Harness Racing

Do we need to have Starting Gate safety checks?

In case you have not already signed up for Harnesslink’s great new newsletter called Insider Access, then here is your chance.  Just click here and within seconds you will be on track for the latest news in harness racing that you will not see or read about anywhere else, even on our own website. This week’s newsletter contains the following feature stories: Do we need to have safety checks for Starting Gates? – With the accidents this season at Freehold Raceway and now Summerside Racetrack with starting gates is it time for mandatory safety checks? Well Said Pedigree/Review – Continuing on with our stallion review series today we have produced an in depth review for the very good racehorse and stallion Well Said p,3,1:47.4m ($2,690,693). Bitter-Sweet Meadowlands Closing Weekend - It is a bitter-sweet week for harness racing fans world-wide this coming weekend as the Meadowlands features its final weekend of harness racing action for their summer meet. The need for change in NZ Harness Racing Clubs -  With a structure and government that is a relic of a different time and clubs that can only make a change in format once a year at their annual meetings it is time for a change. Don’t miss out on the next edition of Insider Access. The newsletter currently comes out every other Tuesday morning (North America), Tuesday afternoon (Europe) and Wednesday morning (Australasia).

Wally Hennessey, harness racing

Saratoga to host Wally Hennessey Night Friday

SARATOGA SPRINGS, New York (July 29, 2014) – On August 1st, the Saratoga Harness Horseperson’s Association (SHHA) and Saratoga Casino and Raceway will host ‘Wally Hennessey Night,’ at the casino’s harness track. The night will be dedicated in honor of the legendary driver who made his Saratoga debut in 1987. Following the third race of the night, Hennessey will be honored by world famous horse racing announcer and local favorite, Tom Durkin.    “Wally Hennessey Night” will offer fans plenty of fun filled activities in addition to the evening’s harness racing card. Stewart’s will be on hand offering up free ‘make-your-own’ sundaes while supplies last, sponsored by the Agriculture and NYS Horse Breeding Development Fund.  Additionally, following the third race, a group photo will be held on the harness track near the winners circle. All guests will have the opportunity to join the photo with both Wally Hennessey and Tom Durkin in what is being planned to be the largest group photo in the history of the harness track. The photo will be available to purchase and take home later that evening.  Drawings will be sponsored and conducted by the SHHA for all horsemen and guests who present a valid New York State racing license, for a chance to win grain and other equine supplies. Parking and admission are free, as always, and in honor of the event, programs for the evening’s races will be available for no charge. The first post time for the August 1st event is at 7:05pm.  “Hosting an event like this is truly an honor for us,” said John Matarazzo, Director of Racing Operations at Saratoga Casino and Raceway. “We’re very proud to be a part of Wally’s historic accomplishments and couldn’t be more excited to celebrate such top class in harness racing.”  Hennessey will be inducted in the Canadian Horse Racing Hall of Fame in Ontario on August 6th where he will join an elite group of standardbred drivers. Hennessey is already a member of the Saratoga Harness Hall of Fame, the Florida Hall of Fame, the Prince Edward Island Sports Hall of Fame and the Prince Edward Island Wall of Fame at Red Shores Racetrack & Casino in Charlottetown. Immediately following his induction in Canada, Hennessey will be traveling to Ireland, where he will be driving in the Vincent Delaney Memorial series at Portmarnock Trotting Track in Dublin.  “The SHHA is honored to be part of such a special event honoring Wally Hennessey for being inducted in the Canadian Horse Racing Hall of Fame and being invited to represent the United States at the Delaney Memorial in Ireland,” said Tom McTygue, Member of the Board of Directors for the SHHA. “We hope to have the opportunity to do this for other drivers in the future to showcase and promote the sport of harness racing.” Wally Hennessey’s storied career began in the early 70’s and has brought him to tracks all over the world. Since then, Hennessey has become one of the premier drivers in all of harness racing, amassing 8,588 career wins and nearly $58 million in purse earnings.  by Tom Engle, for Saratoga Raceway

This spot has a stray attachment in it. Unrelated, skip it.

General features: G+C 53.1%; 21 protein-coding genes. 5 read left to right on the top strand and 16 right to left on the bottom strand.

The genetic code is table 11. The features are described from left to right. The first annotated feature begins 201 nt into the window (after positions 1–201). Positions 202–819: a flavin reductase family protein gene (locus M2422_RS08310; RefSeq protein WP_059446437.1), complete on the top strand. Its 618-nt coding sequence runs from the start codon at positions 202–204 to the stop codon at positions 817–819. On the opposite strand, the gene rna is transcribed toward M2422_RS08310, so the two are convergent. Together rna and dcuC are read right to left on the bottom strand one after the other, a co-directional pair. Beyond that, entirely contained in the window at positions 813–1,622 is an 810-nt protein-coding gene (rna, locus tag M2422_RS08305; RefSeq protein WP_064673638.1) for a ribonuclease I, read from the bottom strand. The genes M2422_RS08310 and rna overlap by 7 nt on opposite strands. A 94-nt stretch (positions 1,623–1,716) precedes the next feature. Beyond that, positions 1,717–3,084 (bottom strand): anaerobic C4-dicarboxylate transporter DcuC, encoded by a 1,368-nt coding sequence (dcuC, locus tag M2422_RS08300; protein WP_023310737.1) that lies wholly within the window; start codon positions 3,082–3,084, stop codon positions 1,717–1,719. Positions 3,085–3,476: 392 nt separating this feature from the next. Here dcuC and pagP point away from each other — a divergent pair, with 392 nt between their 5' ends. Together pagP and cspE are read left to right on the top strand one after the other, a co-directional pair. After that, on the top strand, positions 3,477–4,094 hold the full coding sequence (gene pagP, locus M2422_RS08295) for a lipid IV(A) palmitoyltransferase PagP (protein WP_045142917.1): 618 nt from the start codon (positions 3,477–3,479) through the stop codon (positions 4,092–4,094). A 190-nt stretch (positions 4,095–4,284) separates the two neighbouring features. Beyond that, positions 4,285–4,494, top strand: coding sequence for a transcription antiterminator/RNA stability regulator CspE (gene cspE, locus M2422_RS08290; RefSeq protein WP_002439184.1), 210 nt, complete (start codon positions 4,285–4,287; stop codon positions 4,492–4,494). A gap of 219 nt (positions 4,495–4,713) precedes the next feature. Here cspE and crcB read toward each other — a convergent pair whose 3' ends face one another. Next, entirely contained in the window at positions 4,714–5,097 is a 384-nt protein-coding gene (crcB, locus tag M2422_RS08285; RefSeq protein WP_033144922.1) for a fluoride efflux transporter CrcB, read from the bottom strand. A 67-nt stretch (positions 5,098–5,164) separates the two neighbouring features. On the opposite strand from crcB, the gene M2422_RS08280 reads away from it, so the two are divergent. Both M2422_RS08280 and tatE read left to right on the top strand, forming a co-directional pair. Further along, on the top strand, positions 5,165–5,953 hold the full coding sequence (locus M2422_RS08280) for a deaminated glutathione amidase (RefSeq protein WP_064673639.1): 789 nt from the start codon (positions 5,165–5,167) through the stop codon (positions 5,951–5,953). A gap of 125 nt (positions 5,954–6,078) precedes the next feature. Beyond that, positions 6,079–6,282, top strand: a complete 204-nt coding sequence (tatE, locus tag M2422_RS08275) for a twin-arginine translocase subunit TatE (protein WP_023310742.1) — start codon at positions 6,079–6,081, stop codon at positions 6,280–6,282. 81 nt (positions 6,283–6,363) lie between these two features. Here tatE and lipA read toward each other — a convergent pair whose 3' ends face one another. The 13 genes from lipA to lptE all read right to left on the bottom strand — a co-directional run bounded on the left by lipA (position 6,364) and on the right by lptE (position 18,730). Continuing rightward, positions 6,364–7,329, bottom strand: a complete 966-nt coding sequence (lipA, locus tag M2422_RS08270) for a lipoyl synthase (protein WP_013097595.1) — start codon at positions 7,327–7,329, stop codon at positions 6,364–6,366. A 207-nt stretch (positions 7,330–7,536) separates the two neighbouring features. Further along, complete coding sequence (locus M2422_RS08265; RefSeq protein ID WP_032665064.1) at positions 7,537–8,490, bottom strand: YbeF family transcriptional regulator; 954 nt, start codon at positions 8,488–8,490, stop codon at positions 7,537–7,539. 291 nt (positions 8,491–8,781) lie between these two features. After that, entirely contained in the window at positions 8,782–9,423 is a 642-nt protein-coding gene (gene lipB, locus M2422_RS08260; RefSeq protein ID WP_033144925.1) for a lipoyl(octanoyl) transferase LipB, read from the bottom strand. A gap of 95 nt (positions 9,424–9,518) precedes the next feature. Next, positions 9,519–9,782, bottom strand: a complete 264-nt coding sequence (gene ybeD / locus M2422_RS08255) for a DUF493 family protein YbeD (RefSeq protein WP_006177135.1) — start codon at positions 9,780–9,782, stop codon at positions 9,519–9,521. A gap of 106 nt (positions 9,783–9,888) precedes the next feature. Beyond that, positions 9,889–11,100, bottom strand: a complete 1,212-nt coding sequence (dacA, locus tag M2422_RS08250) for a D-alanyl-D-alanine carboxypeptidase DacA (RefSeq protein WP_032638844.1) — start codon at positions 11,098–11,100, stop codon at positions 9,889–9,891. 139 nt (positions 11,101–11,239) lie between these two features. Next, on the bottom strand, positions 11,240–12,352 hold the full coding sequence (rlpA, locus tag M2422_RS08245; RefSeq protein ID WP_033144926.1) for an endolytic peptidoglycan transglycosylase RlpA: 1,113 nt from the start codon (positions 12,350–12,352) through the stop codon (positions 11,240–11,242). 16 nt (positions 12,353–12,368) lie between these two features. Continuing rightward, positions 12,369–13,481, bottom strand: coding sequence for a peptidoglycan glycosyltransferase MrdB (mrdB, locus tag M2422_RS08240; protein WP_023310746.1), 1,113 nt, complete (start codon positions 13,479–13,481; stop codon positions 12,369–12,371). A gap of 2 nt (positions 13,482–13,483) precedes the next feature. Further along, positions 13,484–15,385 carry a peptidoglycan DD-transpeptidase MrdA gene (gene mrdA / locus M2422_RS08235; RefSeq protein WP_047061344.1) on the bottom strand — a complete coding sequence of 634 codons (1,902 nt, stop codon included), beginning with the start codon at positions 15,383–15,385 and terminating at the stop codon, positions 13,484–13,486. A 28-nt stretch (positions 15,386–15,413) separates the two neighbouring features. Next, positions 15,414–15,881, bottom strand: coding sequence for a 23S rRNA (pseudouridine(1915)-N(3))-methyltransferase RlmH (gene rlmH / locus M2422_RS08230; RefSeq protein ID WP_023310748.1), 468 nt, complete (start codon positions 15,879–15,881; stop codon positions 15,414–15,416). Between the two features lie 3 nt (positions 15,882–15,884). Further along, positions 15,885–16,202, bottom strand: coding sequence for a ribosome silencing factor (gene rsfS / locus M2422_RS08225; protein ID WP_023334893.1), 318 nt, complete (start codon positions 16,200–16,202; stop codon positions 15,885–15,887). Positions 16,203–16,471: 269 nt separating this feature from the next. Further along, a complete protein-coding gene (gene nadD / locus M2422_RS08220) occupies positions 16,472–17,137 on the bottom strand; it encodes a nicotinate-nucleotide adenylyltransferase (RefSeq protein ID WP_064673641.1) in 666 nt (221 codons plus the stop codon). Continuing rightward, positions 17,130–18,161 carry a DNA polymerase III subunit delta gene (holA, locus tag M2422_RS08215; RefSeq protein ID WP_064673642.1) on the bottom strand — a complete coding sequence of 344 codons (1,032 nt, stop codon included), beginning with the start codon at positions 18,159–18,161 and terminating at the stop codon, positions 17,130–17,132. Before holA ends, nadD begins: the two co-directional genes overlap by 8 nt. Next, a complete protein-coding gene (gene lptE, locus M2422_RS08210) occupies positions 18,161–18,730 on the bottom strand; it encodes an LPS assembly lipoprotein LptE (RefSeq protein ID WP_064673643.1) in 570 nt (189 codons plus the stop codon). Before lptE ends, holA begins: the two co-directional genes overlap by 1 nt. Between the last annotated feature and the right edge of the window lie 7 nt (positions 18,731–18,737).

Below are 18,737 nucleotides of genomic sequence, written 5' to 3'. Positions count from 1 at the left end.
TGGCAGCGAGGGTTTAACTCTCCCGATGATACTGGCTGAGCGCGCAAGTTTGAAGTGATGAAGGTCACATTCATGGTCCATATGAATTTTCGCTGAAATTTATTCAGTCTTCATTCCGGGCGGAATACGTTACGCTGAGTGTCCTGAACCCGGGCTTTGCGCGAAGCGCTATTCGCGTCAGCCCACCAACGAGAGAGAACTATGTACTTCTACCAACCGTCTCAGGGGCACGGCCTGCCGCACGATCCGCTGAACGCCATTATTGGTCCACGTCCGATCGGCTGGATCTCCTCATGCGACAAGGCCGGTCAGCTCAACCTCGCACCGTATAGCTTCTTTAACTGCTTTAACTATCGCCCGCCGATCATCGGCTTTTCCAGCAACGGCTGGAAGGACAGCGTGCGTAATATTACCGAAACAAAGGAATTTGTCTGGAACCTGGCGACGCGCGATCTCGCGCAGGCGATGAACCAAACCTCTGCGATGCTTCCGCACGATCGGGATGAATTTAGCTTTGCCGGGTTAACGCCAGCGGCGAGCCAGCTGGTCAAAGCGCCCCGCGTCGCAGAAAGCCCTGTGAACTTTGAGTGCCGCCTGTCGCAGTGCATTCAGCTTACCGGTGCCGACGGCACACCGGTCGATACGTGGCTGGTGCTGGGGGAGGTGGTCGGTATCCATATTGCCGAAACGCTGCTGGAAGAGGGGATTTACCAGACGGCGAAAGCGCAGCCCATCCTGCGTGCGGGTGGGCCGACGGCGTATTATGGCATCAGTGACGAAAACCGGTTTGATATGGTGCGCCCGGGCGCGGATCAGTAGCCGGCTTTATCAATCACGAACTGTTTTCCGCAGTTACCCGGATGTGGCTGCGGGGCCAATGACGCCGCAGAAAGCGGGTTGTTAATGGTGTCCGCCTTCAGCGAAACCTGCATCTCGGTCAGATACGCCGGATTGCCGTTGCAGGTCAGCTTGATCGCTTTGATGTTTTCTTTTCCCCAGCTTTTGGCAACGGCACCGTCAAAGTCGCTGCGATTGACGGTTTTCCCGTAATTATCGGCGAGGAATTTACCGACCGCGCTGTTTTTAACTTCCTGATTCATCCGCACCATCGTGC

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Hambletonian draws only 11; one dash for the cash!